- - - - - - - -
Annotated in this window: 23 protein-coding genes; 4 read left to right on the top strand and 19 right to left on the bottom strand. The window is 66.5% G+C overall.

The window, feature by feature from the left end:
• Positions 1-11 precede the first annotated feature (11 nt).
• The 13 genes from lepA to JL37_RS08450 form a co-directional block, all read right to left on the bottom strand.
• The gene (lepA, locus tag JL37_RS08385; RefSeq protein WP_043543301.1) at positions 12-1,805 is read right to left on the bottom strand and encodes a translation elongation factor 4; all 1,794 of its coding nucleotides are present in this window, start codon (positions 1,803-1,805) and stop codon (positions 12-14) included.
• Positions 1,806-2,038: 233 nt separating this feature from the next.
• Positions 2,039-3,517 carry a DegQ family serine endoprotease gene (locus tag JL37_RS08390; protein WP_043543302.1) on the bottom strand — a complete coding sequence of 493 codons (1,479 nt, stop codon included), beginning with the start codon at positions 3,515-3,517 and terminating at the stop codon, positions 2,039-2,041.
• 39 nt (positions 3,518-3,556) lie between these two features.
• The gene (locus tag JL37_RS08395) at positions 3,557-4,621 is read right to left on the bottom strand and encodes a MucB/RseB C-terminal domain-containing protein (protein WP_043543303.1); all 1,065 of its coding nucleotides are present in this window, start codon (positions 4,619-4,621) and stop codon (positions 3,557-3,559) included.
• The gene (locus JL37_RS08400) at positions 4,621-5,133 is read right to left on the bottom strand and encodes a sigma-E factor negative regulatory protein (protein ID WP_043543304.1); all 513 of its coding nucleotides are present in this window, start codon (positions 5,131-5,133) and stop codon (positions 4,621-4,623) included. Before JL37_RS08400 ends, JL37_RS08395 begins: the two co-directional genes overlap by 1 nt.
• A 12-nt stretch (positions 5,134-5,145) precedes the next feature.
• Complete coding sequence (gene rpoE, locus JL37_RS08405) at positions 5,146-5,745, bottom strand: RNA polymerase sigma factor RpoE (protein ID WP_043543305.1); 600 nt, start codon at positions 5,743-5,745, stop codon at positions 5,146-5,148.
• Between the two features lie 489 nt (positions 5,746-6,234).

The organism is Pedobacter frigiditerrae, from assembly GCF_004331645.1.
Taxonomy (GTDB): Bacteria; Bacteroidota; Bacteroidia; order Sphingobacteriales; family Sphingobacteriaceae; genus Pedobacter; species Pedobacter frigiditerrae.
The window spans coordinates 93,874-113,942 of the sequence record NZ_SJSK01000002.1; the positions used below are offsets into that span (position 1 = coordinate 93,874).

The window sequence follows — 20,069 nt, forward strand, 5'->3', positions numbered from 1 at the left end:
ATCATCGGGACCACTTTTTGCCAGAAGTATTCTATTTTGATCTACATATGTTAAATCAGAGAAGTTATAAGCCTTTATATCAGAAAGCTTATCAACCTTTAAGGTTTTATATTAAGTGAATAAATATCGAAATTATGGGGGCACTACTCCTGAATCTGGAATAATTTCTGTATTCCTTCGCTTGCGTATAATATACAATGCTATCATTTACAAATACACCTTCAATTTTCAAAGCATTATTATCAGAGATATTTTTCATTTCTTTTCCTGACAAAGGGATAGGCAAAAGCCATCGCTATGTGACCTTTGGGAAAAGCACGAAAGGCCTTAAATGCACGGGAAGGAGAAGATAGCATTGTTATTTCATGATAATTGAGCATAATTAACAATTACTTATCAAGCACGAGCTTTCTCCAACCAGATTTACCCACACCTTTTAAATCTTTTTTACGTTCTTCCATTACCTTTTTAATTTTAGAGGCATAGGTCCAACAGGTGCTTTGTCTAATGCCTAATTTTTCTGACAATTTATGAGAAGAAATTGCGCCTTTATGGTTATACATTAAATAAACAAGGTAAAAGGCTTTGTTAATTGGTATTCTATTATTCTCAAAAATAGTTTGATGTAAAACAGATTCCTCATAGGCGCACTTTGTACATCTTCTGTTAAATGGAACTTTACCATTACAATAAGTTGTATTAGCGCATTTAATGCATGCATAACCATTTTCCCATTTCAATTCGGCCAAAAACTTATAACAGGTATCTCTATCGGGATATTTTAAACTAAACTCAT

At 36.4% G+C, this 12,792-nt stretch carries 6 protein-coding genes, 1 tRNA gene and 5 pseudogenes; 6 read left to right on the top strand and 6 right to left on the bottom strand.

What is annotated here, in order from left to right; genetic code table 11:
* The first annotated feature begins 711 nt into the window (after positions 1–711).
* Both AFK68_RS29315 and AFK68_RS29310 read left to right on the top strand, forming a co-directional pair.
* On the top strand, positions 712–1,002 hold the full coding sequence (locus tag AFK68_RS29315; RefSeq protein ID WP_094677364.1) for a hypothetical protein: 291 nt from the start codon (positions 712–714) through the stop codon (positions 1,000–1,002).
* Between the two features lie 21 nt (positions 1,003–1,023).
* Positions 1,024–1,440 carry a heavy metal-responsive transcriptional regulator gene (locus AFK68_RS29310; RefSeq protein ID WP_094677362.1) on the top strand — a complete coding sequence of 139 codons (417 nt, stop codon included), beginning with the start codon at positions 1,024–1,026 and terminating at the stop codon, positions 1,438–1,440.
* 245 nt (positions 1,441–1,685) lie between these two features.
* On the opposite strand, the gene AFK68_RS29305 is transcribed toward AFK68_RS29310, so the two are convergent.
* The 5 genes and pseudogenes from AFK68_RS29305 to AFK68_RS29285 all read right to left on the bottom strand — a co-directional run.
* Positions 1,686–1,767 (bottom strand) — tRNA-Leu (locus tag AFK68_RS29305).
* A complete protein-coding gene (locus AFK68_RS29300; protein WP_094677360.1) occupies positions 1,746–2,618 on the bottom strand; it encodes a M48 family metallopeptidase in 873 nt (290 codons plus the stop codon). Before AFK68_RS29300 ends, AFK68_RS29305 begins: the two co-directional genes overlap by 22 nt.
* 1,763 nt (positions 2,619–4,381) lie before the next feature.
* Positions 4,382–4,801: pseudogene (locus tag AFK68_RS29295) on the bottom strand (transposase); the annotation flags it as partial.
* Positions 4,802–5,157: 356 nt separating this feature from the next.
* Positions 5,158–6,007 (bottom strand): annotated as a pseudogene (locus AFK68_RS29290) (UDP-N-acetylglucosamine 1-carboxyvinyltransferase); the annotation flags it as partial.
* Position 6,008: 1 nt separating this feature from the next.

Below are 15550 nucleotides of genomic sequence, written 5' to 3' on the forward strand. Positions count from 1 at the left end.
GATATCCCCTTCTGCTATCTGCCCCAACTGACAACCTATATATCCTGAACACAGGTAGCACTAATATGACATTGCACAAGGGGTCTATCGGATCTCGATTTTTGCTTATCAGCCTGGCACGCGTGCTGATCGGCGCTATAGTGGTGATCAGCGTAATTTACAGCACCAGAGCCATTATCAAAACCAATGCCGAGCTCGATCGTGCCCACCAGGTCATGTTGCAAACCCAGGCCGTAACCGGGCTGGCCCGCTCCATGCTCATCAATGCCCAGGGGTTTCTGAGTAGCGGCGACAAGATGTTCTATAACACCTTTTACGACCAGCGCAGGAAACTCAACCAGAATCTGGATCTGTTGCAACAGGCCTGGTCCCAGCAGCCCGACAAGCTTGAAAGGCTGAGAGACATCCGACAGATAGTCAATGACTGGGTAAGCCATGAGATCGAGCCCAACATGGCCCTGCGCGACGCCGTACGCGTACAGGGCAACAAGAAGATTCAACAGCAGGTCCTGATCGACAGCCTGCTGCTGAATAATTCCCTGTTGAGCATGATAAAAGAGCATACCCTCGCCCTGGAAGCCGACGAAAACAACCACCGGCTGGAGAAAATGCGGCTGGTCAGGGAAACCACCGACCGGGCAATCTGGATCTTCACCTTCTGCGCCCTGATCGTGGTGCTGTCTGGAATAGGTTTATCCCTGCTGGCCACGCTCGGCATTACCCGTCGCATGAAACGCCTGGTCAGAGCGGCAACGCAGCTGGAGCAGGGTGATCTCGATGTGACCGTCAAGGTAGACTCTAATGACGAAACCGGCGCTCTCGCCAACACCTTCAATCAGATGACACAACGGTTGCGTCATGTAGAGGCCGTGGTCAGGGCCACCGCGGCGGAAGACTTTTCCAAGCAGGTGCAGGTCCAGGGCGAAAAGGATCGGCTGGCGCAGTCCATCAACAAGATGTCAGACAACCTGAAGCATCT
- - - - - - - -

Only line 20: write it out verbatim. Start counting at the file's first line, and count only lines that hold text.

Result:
What is annotated here, in order from left to right; genetic code table 11: